Men are from Mars and women are from Venus, or so the saying goes. If that's so, how do two interplanetary people co-parent children? Surely, their approaches to things like play and discipline will be different, informed not so much by the rules of the galaxy but the laws of biology and social conditioning.
Though gender roles aren't always set in stone, it is true that men and women often bring different strengths, weaknesses and styles to the table when it comes to many things, parenting chief among them. This is important to take note of within couples, because the dynamic is ultimately shaping an infant into a grown person. When we understand how men and women parent differently, we can better understand what the child best responds to and how.
This won't be the same with every partnership. But in general, it's good to have different forces and priorities at work--it rounds out the child and provides an example on caretaking values. It may also inform their separate relationships with mom and dad.
Here's several ways that men and women tend to differ when it comes to parenting, and why it matters for children.
Details vs. The Big Picture
According to author of Strong Fathers, Strong Daughters, Dr. Meg Meeker, "Dads approach parenting with different priorities than we mothers do. They tend to care less about dress, eating habits, and other details. Instead, dads tend to want to play with kids more and challenge them more, and this can help kids gain confidence."
This might not always be true, but it does speak to the stereotypical strengths of men and women both personally and professionally. Women are known to be strong, detail-oriented multi-taskers, where men tend to dominate leadership roles, build morale, and think about parenting from a big picture perspective.
This may be why moms focus on the everyday details, like scheduling and chores, while dads act as both buddies and authoritarians -- roles that build character and confidence.
Competition vs. Equity
Dads and moms play differently too, and the ways the play differs may have to do with the values men and women tend to cherish. One example, posed by Glenn Stanton in his book Why Children Need a Male and Female Parent, is the dichotomy of lessons imparted by men and women through play. Fathers emphasize competition, while mothers emphasize equity. Both are important, and one without the other, Stanton argues, could be unhealthy in the long run for a child.
The competition and equity equation further sheds light on how experience shapes parenting. Men, who are taught to be competitive and take risks, teach their kids (both male and female) to take risks too. Women are taught to protect themselves and treat others fairly, and pass this lesson on to children for safety reasons. With these two perspectives combined, kids can learn to be be competitive but fair, and take risks while understanding consequences.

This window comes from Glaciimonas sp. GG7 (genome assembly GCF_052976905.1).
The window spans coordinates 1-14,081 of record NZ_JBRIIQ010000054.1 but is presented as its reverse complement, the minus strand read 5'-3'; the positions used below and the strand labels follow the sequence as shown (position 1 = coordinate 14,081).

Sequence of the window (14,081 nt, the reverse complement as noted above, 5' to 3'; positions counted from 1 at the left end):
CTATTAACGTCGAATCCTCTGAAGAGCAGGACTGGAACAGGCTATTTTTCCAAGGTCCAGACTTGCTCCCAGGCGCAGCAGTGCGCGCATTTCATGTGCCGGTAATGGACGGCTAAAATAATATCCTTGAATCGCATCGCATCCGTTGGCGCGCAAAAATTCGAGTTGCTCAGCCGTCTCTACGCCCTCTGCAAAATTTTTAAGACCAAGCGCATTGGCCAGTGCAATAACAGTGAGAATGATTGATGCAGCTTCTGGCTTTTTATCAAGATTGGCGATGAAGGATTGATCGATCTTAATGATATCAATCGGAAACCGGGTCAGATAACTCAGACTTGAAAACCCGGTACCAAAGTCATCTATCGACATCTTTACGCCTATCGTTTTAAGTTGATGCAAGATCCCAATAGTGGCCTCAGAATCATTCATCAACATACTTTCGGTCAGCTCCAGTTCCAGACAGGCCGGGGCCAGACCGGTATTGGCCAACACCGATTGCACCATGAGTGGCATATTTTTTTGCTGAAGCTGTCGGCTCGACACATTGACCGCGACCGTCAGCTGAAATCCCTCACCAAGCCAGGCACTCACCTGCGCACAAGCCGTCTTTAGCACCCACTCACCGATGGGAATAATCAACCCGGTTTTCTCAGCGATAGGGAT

Nurture vs Discipline
Both mothers and fathers are capable of being strict disciplinarians, but it perhaps comes more naturally to the father, if only because mom is the chief nurturer. Cautious mothers prioritize comfort and security for their kids, and are sometimes viewed by dads as being "too soft" on children. In these cases it may fall upon the dad to enact law and order in the family.
This becomes more apparent as kids get older and into their teenage years. A mom may be more inclined to be the "peacemaker" when things go awry, while dads are more intent on teaching a lesson than making the conflict disappear.
The roles could easily be reversed, however, if dad was taking on mom's responsibilities as the main caretaker, which is increasingly common. Whatever the case, parents need to support one another and provide their children a balance between support and discipline.
Emotion vs Detachment
Ideally, mothers and fathers love their children equally. But generally speaking a woman's emotional attachment to her kids is stronger, or at least more apparent, than a father's may be. This has a lot to do with the high expectations moms are held to as opposed to dads, who are relegated to a supportive role. As a result, moms that stay at home can feel emotional and overworked, while working moms feel guilty for not being home. Whatever the case, it's difficult for mom to detach, or separate work from home.
This dichotomy between emotion and detachment is also apparent in the ways men and women tend to communicate with their kids and each other. Fathers are more brief and to the point, while moms tend to dig deeper. This doesn't mean that moms are over-involved and dads under-involved, just that a parent's experience and role in the family is likely to affect his or her ability to detach. Ideally, fathers could take some of the emotional weight off of moms, and moms would encourage this when given a chance to step back.
Photo Credit: PROShrisha Radhakrishna Flickr - Changes made to the photo: Black & White + Text Addition